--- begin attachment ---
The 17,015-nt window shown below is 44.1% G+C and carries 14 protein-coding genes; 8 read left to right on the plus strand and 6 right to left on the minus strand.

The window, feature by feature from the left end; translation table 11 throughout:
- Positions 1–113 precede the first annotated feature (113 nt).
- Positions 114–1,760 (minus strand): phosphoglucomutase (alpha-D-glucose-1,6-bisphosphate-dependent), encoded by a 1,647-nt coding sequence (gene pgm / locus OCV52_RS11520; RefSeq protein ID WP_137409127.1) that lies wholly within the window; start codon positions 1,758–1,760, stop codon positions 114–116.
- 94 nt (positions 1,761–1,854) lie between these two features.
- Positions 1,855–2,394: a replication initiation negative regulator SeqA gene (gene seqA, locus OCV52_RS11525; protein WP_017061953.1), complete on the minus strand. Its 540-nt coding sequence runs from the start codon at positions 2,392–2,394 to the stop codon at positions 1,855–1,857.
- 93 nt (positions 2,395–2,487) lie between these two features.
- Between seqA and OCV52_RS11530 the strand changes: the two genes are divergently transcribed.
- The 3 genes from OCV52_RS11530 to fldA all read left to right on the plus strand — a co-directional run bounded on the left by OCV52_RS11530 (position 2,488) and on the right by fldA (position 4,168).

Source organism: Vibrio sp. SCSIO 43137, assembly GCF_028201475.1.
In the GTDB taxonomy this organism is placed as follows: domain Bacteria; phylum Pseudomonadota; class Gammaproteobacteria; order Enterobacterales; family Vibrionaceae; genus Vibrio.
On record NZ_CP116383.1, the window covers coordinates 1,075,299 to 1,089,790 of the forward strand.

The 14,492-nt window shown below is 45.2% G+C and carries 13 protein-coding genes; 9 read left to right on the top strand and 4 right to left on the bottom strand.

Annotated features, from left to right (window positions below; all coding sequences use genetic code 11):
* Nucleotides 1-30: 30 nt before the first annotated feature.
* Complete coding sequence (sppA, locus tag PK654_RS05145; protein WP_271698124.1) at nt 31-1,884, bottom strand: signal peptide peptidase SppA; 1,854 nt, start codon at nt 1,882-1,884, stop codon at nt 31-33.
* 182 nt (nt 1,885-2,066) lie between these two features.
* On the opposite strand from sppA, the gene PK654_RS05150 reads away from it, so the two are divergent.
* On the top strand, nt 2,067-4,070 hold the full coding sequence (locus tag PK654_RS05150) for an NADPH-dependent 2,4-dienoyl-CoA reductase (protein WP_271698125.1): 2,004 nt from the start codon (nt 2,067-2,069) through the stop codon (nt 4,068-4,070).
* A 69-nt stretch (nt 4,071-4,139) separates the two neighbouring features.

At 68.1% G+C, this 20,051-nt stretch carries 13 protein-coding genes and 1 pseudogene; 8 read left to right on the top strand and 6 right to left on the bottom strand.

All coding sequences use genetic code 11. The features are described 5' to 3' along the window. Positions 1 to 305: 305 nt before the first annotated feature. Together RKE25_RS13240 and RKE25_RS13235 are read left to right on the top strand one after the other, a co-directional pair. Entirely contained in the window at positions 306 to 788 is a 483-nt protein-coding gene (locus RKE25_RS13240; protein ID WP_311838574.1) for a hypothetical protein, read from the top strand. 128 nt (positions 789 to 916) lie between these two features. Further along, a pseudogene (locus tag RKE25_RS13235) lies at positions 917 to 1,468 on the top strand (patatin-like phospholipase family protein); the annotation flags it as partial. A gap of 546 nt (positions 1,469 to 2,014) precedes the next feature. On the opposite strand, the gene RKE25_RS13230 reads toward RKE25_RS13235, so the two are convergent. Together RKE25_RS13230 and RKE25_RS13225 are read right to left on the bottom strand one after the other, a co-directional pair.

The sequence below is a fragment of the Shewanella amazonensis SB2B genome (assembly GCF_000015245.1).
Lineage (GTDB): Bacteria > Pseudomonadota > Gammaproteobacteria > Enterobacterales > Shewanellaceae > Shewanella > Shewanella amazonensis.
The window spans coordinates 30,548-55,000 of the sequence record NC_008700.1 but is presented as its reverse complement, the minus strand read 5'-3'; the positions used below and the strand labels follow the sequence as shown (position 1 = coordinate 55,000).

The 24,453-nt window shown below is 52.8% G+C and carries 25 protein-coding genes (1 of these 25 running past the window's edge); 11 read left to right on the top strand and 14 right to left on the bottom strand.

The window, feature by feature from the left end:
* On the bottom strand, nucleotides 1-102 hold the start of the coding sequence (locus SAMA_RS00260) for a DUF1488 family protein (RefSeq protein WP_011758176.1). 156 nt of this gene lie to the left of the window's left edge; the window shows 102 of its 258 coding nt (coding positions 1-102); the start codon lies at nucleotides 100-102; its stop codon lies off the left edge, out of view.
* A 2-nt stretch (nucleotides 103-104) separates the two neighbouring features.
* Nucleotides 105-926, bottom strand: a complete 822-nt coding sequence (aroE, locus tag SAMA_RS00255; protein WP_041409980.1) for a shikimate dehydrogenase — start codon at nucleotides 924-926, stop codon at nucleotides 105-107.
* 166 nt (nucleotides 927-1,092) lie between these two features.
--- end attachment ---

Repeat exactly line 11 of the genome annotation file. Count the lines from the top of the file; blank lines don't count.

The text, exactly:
In the GTDB taxonomy this organism is placed as follows: domain Bacteria; phylum Pseudomonadota; class Gammaproteobacteria; order Enterobacterales; family Vibrionaceae; genus Vibrio.